Now that we have a definition of ethics we can turn our attention back to the current matter at hand, that of Codes of Conduct and Ethical Standards Relevant to Computing Practitioners.
We know that if something is concluded to be ethical, this conclusion is based on considering various aspects that surround the evaluation of a particular act or scenario. Thus, a conclusion could be reworded as a ruling. If we were to consider many different acts or scenarios then we might arrive at many conclusions, or rulings, or again put another way, a set of rules. PBs tend to do this very act: they consider the situations and scenarios that the professionals they represent may be confronted with and decide on a set of rules – which can also be called ethics – that their members should adhere to.
This defined set of rules (ethics) is then called a Code of Conduct (BCS), Code of Ethics (IEEE), Code of Professionalism and Conduct (GTCS) and other such similar names. All these organisations have done though is to define some general rules and job-specific rules that they want their members to adhere to and accordingly they have defined them (written them down) in the form of these ‘codes’. So, one facet of professionalism would simply be adherence to the set of rules defined by the PBs that a professional has elected to become a member of.
If we examine the BCS Code of Conduct we find that, as an example, it defines various rules that are broken in to four broad categories, namely: Public Interest, Professional Competence and Integrity, Duty of Relevant Authority and Duty to the Profession.
The IEEE Code of Ethics also lists the rules of membership but does not visibly break them in to categories in the same fashion as BCS, nonetheless, the principles are the same: both organisations have defined a set of rules of membership.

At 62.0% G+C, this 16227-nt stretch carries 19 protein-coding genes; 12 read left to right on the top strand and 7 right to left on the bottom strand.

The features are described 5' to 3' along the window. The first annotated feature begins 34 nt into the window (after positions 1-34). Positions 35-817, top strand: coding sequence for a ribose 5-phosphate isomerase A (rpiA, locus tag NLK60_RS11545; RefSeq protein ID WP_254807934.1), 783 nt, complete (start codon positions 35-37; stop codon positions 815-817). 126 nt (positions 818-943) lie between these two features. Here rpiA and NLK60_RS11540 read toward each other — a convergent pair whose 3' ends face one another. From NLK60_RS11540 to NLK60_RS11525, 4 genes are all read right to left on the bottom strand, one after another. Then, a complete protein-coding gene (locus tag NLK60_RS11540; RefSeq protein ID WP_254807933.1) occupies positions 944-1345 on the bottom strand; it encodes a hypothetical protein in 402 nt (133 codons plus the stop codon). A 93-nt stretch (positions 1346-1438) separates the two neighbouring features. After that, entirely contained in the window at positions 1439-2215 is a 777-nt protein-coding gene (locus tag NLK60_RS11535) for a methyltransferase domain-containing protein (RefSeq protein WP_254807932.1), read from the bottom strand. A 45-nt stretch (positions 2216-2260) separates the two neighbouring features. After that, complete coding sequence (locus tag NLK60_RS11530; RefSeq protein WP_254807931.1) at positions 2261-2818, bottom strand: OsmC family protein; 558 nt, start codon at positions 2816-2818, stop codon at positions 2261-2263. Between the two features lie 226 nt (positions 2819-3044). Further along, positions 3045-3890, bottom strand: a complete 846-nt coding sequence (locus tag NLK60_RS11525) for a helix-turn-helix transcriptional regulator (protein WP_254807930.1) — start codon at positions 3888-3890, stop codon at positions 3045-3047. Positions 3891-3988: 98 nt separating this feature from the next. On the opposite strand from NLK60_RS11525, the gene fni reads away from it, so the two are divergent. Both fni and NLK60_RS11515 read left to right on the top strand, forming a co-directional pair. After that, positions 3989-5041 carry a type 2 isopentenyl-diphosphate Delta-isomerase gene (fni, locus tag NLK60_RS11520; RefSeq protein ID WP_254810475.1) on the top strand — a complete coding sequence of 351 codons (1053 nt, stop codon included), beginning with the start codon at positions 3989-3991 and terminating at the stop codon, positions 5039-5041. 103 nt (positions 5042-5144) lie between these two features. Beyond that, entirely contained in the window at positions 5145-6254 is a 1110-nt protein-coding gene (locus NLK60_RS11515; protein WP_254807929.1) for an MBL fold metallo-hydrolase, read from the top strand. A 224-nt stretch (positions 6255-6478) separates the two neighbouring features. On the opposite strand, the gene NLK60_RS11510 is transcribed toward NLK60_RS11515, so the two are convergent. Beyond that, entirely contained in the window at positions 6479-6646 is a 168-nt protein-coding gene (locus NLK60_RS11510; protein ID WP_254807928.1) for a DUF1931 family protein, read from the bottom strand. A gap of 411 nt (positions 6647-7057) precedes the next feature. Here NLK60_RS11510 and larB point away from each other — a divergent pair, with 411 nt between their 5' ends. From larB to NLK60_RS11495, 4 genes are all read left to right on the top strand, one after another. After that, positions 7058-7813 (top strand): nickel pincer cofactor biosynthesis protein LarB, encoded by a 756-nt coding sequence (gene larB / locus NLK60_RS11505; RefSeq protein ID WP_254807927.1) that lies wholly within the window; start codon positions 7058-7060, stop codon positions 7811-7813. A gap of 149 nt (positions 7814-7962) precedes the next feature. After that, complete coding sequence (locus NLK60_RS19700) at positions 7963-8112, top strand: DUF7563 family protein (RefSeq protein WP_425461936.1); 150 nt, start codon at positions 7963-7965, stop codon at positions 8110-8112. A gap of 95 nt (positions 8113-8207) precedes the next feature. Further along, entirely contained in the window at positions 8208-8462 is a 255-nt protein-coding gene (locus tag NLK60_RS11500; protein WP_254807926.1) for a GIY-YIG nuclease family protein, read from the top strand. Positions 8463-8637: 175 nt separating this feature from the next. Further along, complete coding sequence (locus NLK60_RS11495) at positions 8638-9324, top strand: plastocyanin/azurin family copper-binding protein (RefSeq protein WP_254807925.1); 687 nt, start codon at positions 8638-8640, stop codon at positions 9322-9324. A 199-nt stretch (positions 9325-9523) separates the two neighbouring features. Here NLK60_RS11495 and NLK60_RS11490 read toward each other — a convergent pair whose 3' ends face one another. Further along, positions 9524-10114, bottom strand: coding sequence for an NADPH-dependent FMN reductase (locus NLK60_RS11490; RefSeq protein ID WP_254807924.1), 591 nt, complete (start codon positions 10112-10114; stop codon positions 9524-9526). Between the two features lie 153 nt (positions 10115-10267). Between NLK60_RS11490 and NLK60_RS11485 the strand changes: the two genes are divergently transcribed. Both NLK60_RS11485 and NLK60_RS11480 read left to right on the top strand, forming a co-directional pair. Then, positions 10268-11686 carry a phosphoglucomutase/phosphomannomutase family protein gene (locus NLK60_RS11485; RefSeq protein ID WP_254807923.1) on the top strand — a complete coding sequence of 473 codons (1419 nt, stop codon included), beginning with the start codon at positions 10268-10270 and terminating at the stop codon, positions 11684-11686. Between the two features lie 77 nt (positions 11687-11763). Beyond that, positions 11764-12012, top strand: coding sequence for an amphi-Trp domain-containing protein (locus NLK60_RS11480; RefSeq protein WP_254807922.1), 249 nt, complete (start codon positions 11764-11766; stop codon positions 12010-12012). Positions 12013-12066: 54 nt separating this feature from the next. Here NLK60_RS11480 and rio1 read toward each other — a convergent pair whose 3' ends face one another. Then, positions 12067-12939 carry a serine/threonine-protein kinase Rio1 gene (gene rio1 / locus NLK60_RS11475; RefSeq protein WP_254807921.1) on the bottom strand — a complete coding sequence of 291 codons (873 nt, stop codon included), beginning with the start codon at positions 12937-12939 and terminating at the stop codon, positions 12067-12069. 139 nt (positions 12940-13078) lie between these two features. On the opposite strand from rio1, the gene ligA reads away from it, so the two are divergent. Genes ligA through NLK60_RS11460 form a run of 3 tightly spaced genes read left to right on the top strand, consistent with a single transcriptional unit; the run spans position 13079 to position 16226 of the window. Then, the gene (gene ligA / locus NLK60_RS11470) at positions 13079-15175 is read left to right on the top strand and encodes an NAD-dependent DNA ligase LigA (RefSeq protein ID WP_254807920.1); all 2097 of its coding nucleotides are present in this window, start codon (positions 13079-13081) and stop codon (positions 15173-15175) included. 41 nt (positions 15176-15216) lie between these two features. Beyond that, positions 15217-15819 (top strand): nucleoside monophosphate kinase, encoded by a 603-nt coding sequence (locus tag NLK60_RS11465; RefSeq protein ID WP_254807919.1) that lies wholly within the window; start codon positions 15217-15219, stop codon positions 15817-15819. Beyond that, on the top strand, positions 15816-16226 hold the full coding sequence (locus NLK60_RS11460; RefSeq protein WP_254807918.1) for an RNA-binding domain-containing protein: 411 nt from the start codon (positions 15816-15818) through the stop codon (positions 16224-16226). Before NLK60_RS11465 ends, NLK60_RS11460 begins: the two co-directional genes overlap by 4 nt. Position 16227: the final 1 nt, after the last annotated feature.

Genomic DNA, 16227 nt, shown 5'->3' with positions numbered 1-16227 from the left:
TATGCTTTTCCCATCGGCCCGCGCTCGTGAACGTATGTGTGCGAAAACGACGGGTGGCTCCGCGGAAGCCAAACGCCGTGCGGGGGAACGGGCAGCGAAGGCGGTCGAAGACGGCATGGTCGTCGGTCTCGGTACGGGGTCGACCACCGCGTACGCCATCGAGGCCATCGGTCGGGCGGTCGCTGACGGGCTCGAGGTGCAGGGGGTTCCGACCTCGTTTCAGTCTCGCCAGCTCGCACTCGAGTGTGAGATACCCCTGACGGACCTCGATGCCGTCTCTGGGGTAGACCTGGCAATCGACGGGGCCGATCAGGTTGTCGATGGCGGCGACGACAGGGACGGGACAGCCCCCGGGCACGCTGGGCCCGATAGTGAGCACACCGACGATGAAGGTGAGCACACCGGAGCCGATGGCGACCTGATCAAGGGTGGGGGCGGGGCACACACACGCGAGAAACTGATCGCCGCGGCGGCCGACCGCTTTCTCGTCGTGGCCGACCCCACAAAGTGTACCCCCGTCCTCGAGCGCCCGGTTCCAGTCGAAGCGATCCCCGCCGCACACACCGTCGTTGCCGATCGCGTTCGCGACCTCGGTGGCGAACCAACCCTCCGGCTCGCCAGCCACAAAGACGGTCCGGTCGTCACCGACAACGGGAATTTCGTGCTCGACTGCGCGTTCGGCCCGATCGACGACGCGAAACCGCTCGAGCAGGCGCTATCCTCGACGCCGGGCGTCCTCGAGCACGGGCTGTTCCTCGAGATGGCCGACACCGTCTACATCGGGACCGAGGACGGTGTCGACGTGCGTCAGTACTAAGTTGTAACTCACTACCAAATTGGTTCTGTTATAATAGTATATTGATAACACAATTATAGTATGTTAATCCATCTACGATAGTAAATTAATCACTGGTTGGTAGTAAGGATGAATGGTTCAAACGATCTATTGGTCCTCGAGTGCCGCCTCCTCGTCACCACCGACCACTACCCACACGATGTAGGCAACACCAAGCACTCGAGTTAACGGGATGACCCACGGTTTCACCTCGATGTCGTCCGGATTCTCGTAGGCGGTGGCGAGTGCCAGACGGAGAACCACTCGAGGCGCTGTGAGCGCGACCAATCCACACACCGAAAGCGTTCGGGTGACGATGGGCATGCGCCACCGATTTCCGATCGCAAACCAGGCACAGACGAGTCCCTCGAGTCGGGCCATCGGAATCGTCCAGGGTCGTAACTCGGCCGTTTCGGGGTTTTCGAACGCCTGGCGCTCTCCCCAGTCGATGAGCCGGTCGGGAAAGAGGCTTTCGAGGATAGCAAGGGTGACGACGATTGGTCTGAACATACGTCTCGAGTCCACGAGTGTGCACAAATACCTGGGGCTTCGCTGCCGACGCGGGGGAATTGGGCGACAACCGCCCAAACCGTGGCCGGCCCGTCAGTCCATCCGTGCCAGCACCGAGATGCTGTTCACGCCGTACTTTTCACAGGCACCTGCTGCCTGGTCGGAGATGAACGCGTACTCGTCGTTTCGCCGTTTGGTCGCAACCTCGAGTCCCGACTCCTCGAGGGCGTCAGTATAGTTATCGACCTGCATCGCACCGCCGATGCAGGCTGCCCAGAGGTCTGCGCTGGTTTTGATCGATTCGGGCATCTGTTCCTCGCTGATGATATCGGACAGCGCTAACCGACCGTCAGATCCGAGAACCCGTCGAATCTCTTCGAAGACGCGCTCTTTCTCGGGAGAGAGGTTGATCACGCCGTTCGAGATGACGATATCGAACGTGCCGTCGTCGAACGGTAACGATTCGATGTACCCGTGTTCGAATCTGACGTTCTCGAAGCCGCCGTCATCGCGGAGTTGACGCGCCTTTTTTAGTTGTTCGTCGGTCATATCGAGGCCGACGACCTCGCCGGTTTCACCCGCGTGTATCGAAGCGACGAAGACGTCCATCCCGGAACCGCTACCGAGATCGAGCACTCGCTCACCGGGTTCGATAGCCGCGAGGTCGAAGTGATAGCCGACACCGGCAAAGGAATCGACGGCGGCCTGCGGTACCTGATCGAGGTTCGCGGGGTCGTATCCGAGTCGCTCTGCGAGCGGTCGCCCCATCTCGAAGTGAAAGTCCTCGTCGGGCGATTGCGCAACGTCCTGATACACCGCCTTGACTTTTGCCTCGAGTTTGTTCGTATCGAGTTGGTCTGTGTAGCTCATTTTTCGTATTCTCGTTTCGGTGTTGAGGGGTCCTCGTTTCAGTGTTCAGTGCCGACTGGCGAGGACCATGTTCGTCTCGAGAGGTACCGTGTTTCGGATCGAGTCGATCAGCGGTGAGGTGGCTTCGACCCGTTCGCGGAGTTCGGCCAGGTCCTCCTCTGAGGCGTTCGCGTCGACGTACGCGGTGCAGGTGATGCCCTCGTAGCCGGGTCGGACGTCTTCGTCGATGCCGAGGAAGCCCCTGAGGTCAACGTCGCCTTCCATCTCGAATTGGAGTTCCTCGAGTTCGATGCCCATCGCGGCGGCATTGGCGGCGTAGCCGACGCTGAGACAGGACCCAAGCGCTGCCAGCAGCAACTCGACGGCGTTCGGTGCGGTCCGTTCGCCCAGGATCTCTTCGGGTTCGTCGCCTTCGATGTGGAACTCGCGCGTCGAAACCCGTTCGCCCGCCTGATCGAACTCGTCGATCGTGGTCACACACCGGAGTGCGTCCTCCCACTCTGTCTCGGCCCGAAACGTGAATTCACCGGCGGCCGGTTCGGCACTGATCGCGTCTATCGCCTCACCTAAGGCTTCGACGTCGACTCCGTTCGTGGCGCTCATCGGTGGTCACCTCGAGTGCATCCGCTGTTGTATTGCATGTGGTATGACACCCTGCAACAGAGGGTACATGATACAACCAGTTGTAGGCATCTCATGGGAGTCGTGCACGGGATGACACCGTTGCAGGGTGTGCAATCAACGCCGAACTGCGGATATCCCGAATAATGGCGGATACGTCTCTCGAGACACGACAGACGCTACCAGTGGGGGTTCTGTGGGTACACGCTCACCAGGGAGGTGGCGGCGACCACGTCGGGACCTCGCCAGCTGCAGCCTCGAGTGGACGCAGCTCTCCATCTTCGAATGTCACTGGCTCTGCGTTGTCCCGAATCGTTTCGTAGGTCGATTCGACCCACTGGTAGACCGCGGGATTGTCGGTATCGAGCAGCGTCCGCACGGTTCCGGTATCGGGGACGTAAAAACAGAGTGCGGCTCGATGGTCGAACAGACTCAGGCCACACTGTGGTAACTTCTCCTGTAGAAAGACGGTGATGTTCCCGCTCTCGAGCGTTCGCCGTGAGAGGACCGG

We will cite one common example between the codes of both organisations: bribery. Item 2g in the BCS Code of Conduct states that members shall “reject and will not make any offer of bribery or unethical inducement”.
Item 4 in the IEEE Code of Ethics states that members shall “reject bribery in all its forms” though it does not make any direct reference, on first inspection, it would seem, unlike the BCS Code of Conduct, to the member not attempting to bribe another.
So, if we wanted to keep our option to bribe others on the table then perhaps membership of IEEE would be a better choice rather than the BCS? Not quite. If we look at the IEEE wording again we see that it says “reject bribery in all its forms” thus by taking a moment to carefully consider the wording we find that it is actually telling us that all attempts at bribery, no matter what angle it is approached from (being bribed and attempting to bribe) are not permitted by the Code of Ethics of IEEE.
Now, there are two things driving the interpretation here: one is the understanding of the written word and how to interpret words, and the other is integrity. Even if we read the same IEEE words, “reject bribery in all its forms”, and do not see how it implies, or even states, that the act of attempting to bribe is not covered by these words then it is hoped, we suggest, that the facet of the professional’s personality that might be called their integrity should be activating to suggest that there seems to be an oversight in the IEEE rule on bribery.
Two things should happen here: if we are considering bribery as a potential route in a work situation and our moral or professional ethics (IEEE code of Ethics, in this case) do not seem to rule this option out then we should contact IEEE to actually ask them to explicitly comment, or clarify, any particular rule toward helping us confirm if the considered route of bribery would be an acceptable one; secondly, we should apply your own judgement – our own integrity: integrity is something that all PBs hope their members will bring to their professional dealings on a day to day basis and membership with them.